Dragon Eternity – Review
Games in this Article: Dragon Eternity
Dragon Eternity – Review
By Harry Ka-yan Cheung
Dragon Eternity is a browser-based. Dragon Eternity reminds me of a game that was quite popular back in the day, but more fine-tuned. The gameplay is turn-based and the graphics are decent. The game has a medium-to-large amount of features and it gives characters a large amount of variety when it comes to certain features. Though not the greatest game out there, players who find interest in Dragon Eternity may end up playing for quite a while and sticking to it.
Dragon Eternity’s gameplay will look very familiar (to those who know what I am referring to). In my personal experience, I recalled a similarity to a game I played when I was about 12. I enjoy the gameplay, but from my own personal preference, I feel the gameplay may be outdated. A player chooses to attack, defend, use an item, or to attack with the intent to charge mana. Players that gain enough mana will have the choice to use skills. The damage will vary depending on the skill level or the stats a player may have. Skills are obtained through collecting certain materials and training that particular skill. There are many elements and each class receives their own profession in elements.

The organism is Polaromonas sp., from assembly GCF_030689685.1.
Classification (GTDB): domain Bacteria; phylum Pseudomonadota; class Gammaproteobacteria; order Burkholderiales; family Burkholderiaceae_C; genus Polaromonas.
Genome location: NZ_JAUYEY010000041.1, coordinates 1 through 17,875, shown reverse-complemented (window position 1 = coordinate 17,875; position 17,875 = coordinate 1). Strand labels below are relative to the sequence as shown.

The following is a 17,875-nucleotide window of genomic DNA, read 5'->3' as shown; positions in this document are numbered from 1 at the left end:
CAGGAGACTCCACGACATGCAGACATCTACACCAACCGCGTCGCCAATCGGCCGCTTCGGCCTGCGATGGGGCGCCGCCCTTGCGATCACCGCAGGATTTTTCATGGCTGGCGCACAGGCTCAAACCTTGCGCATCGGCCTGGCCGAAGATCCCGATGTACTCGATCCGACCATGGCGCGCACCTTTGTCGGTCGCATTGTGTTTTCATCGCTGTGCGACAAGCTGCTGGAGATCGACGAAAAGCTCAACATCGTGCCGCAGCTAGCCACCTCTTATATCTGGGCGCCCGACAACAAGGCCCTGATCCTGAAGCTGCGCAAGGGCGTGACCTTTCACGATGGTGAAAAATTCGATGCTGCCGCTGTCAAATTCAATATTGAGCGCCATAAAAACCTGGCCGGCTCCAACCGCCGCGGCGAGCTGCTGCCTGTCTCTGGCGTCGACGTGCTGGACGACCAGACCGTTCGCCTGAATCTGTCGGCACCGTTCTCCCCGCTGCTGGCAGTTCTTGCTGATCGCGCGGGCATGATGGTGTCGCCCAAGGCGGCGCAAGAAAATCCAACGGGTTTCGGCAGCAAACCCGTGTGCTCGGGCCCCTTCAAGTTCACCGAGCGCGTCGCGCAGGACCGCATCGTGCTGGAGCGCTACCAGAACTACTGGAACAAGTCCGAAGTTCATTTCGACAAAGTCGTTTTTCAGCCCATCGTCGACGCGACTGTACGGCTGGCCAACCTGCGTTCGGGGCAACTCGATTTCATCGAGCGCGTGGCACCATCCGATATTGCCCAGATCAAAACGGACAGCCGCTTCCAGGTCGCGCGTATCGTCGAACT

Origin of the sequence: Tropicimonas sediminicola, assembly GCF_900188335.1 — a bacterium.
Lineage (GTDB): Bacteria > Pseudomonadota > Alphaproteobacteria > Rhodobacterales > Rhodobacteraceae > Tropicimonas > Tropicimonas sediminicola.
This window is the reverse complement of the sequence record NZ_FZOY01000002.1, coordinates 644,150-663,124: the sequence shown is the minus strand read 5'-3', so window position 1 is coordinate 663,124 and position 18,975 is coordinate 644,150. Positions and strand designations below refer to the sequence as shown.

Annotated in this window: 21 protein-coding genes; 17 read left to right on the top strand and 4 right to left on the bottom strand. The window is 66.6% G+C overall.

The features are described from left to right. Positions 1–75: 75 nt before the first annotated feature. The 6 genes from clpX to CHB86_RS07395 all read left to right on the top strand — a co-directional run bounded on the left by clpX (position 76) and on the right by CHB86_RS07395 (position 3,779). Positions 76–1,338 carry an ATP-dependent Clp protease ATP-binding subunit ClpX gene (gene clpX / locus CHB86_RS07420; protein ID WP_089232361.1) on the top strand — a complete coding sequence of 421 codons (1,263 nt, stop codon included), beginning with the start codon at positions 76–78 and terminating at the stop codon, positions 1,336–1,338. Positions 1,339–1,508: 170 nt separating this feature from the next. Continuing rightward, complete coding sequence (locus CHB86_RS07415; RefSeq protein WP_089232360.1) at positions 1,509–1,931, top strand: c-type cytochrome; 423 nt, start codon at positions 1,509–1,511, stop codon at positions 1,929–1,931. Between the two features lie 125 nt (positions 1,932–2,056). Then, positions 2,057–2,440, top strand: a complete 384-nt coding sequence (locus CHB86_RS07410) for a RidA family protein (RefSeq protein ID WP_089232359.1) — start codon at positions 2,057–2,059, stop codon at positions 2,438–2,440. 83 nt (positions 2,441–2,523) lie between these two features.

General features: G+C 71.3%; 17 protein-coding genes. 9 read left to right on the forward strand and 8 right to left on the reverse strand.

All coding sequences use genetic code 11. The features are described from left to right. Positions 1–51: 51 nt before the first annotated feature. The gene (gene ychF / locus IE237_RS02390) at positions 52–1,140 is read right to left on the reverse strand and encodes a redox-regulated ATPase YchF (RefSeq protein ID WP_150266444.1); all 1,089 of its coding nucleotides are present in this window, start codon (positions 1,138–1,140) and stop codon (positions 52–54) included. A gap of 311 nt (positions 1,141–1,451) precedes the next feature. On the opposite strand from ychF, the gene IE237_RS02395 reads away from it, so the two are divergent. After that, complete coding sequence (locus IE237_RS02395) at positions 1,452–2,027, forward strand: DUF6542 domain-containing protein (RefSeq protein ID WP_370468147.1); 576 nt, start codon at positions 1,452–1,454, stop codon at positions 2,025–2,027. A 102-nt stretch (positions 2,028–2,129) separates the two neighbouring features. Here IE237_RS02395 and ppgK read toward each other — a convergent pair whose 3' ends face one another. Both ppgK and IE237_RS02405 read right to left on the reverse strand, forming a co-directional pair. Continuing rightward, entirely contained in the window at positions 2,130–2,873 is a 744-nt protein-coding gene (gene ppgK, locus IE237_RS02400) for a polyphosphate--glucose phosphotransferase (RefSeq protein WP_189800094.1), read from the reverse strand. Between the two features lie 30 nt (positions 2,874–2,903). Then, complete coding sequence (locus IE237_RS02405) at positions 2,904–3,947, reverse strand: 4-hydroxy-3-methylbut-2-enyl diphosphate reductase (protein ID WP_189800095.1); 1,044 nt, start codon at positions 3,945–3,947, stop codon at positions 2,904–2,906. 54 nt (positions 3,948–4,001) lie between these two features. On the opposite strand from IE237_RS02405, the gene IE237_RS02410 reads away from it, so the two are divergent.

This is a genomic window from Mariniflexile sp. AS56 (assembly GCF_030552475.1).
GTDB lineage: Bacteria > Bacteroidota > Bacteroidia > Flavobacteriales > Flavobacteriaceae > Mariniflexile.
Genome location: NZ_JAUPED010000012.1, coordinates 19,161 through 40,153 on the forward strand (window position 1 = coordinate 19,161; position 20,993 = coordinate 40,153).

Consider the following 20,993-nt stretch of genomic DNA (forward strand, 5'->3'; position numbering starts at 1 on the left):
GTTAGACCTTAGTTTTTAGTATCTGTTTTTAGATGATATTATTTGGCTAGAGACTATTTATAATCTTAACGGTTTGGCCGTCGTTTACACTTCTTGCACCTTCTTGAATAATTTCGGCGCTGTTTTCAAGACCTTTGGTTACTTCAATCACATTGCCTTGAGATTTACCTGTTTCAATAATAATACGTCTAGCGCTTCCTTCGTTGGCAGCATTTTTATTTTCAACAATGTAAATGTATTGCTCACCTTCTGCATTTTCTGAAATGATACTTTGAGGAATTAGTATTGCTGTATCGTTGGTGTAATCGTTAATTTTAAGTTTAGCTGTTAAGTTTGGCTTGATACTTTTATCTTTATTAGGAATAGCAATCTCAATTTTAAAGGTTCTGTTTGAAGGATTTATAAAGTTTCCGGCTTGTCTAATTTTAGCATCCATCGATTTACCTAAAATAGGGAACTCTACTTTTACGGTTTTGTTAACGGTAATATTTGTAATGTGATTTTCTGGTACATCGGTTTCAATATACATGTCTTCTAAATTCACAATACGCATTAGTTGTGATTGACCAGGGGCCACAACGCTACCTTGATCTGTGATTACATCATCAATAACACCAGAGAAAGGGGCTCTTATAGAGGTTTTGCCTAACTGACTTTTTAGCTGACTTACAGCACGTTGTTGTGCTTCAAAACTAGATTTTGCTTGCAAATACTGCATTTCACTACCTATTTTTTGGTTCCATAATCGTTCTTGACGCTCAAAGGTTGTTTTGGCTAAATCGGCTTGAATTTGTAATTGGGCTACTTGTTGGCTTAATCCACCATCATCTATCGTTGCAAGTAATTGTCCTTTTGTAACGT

Water Skill in use
Players can participate in battles against other players. These battles are placed on the battlegrounds. Players are placed on two different teams; victory is achieved when all the players on one team are taken down. There are many modes to Dragon Eternity’s PVP and each of them require players to queue in to participate. Although each PVP mode is different, none of the PVP modes hold a significant difference over the others; there are some differences though, like in “King of the Hill” where both teams get a king and the other players are set as attackers and the King can summon a dragon to fight as an ally.
The different modes of PVP
PVE & Quests